It is not about yelling racist. That’s what I saw because that’s what I’ve seen hundreds of times, probably more with this.  What is right or wrong? What do right and wrong determine? How is that related to human life and society? The end of that road is always the same. Yeah, it is a big claim, I know.

They are not just moral concerns. They are closely attached to politics, politcial idoelogies and policies made to arrange human affairs and society in every context. We just don’t see it -how can we?-  because we don’t live in a tribe with 500 people that relies on primitve agriculture. We live in cities of millions or towns of tens of thousands the least. Human capacity is limited with his arm’s length. Thinking beyond that requires great effort, and objectivity is not an option. And as there are some categories defined before us, we can’t point to something home cooked out of them. Just opinions produced taken by bits from here and there.

While there is no such thing as universal morality, humans don’t need one either. The laws and rules given created in the triangle I wrote in my first post is more than enough. The problem in my opinion is explaining human deeds/actions with morality vs immorality. Because we all -like every other kid in the world- were raised with ‘you don’t do … these things because it is wrong, bad’. Nobody explained this to us from a secular anthropological point and same thing has been going on. I mean the form the information - knowledge is given. The explanation.

The main education, justification on this around the World is shaped by religious concepts of right and wrong, gods, hell, karma... More commonly, we teach kids what they taught us: “Violance is not an answer.” Unfortunately, violance is a very good answer. Infact, it is so good just the tought of it is enough to instill fear and manipulate human behaviour drastically, instantly in a mass scale. And that takes one individual with a bomb or an automatic weapons at some cases. Pacifism do not protect people from bullets or explosives. Everyone is a pacifist when not under any threat. Everyone supports and desires for world peace.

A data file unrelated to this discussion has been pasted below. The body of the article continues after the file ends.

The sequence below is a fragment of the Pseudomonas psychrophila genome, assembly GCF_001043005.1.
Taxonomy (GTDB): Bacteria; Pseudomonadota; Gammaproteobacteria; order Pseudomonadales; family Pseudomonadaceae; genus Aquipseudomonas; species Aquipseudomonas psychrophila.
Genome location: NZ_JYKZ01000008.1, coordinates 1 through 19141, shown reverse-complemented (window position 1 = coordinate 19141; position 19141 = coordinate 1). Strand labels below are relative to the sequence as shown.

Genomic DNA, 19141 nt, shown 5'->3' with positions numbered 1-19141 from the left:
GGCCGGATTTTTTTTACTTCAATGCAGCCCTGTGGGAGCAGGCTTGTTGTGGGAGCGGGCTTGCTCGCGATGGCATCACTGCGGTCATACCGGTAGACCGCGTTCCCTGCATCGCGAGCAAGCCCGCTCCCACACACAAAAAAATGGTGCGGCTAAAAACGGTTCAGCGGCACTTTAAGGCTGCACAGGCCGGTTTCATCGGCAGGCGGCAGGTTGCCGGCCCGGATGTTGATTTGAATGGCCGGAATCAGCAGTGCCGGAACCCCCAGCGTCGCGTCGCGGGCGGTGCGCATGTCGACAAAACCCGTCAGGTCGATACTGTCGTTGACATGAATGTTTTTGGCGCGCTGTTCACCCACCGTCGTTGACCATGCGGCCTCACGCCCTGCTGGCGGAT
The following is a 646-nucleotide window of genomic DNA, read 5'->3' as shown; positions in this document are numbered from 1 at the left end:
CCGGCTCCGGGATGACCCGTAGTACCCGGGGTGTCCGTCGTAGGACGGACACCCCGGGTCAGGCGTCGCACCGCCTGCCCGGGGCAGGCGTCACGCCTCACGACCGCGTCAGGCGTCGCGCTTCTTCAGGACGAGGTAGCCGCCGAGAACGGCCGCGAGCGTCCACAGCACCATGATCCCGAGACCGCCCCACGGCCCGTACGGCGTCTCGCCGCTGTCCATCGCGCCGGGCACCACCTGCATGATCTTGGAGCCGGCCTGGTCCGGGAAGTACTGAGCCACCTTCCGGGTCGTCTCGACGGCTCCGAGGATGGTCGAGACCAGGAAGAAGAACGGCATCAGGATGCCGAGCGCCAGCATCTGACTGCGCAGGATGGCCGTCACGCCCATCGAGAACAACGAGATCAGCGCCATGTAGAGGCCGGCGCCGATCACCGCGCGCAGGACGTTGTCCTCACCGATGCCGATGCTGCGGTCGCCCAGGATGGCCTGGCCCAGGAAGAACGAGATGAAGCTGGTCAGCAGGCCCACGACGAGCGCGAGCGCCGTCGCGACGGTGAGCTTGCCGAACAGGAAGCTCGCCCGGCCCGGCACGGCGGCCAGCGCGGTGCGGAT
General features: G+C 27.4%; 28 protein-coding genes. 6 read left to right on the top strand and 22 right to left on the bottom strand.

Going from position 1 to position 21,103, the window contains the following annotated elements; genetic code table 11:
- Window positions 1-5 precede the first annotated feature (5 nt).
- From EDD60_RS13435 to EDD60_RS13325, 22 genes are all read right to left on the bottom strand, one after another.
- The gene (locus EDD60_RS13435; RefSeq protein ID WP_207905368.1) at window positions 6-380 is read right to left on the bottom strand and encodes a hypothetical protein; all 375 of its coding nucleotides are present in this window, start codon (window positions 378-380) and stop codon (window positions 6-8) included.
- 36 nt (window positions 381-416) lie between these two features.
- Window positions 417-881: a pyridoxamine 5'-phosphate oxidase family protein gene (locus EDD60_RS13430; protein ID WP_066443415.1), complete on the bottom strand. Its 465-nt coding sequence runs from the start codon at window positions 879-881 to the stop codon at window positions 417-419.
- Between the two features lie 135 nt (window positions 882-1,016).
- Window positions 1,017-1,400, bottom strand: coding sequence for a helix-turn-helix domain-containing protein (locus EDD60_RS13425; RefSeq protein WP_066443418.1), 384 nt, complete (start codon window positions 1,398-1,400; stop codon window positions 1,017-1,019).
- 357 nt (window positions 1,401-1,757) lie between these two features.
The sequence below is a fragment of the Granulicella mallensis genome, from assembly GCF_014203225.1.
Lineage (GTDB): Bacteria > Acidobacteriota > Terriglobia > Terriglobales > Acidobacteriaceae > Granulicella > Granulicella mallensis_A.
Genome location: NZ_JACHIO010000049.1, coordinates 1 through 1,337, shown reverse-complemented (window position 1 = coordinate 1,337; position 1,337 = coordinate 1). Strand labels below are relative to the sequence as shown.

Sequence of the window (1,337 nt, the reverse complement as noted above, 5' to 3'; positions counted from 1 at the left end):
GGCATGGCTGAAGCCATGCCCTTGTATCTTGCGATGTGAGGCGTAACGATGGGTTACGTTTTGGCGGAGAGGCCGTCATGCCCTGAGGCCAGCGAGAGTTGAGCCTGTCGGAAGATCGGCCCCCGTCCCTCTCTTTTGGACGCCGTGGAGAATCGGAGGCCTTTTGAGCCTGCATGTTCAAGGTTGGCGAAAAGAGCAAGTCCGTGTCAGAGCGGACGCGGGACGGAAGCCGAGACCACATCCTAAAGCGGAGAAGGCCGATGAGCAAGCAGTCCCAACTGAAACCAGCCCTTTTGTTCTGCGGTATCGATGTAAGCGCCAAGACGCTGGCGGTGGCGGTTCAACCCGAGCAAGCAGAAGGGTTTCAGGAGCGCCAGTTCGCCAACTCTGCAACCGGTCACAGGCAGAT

We must not kill other human beings, unless it’s self defense. Why? Because it is wrong, baaaad, immoral and illegal? No. If we kill each other, we can’t live together. If we can’t live together as a society, we can’t survive. This seems simple. When we think about this, we can’t disregard that not everyone would kill each other, we are social animals. But then, we know that there will be some group of people who would be much better killers than others. So we need a standard. We need to treat everyone as potential killers and punish everyone who kills. Therefore, it’s illegal to kill people. This is much more important than ‘killing is wrong and bad’.

Suppose that there are two murderers. One is black, other is white. And they commit the crime in the same place, somewhere with death penalty. The white man gets life, and gets parole after serving 20 years from good behaviour, while the black man is given death penalty and executed.

Everyone wants the murderers punished, can’t imagine the pain of the victims blah blah…they want ‘justice’ because most people see justice as revenge or some sense of sacred closure, some functional fear as an example. But justice/injustice is actually much bigger concept than that.